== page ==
Ultron basically has two type of characterizations Marvel has used over the years. There’s crazy sarcastic Ultron and there’s logical serious Ultron with no hint of comedy. A good comparison is between the United They Stand and Earth’s Mightiest Heroes shows. There’s not necessarily a better version; it’s how well the writer can utilize him. This is the robot’s first appearance since last year’s Age of Ultron event, and we know how awful that was. The character deserved better, and this graphic novel looked to deliver. Well, his appearance here can be called solid, even awesome at times. He commands a presence, as he should whenever he’s on panel. He is definitely pure evil and has many notable lines, especially in the intro.The concept of him taking over Planet Titan and changing it “Planet Ultron” was nicely executed.
The art is quite cinematic. Jerome Opena delivers some impressive action scenes, and gives a unique representation of the robot menace in the present day. Plus, there’s something quite gripping about a gigantic Ultron planet looming down with an evil grin. (Akin to the Moon in Majora’s Mask.) Endless Wartime had a lot of needless discussion, and while that is apparent here sometimes, there’s a lot of quality action scenes. There’s a good sense of “How will they pull through?” as any Ultron story should seek to emulate. The cover is very impressive, though giving the false pretense that this is a story starring the classic Avengers.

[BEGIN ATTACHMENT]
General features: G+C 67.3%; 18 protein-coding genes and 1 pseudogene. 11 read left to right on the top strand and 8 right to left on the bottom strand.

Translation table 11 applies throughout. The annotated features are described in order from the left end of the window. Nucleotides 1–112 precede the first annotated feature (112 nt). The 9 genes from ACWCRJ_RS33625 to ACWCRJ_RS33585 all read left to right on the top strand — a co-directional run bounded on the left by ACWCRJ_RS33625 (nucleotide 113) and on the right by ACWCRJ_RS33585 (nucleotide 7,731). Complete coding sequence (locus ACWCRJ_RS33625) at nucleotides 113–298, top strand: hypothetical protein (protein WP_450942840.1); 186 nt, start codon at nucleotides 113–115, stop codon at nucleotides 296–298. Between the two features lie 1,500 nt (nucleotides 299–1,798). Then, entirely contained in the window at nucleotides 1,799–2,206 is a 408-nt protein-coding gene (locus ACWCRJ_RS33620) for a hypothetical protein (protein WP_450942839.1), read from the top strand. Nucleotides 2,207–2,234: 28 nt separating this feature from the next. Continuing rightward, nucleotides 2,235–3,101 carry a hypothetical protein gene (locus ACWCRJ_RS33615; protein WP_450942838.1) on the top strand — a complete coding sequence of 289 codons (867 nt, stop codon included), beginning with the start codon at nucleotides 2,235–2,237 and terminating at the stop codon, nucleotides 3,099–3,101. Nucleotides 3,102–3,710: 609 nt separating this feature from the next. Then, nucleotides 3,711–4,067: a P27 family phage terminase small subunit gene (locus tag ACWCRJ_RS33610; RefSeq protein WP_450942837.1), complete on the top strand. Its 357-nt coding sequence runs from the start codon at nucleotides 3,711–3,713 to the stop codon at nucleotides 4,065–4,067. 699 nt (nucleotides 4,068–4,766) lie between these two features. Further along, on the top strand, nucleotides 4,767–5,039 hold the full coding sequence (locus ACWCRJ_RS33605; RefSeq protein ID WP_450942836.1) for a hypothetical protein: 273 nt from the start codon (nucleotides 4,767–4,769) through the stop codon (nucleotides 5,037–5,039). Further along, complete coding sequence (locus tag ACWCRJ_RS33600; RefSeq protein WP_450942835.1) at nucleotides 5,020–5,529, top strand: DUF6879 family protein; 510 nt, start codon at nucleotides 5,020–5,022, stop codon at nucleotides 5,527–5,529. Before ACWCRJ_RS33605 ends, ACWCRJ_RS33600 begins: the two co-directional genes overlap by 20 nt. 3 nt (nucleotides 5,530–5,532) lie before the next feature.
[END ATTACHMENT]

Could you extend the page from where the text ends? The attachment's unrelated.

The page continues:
Overall, is Rage of Ultron worth the $25? I’m inclined to say no, just reserve it at the library. It’s only worth it if you really like the conflict between him and Pym. The dialogue ranges from a hint of greatness to mediocrity. It’s definitely not bad like in Endless Wartime however. It’s still, in general, a solid Ultron comic. Bump the price down to $19.99, and it would be a solid recommendation. If you’re looking for an Ant-Man/Utron story with the modern Avengers thrown in the mix, or in need of more Ultron after last year’s debacle of an event, this will prove a solid enough read.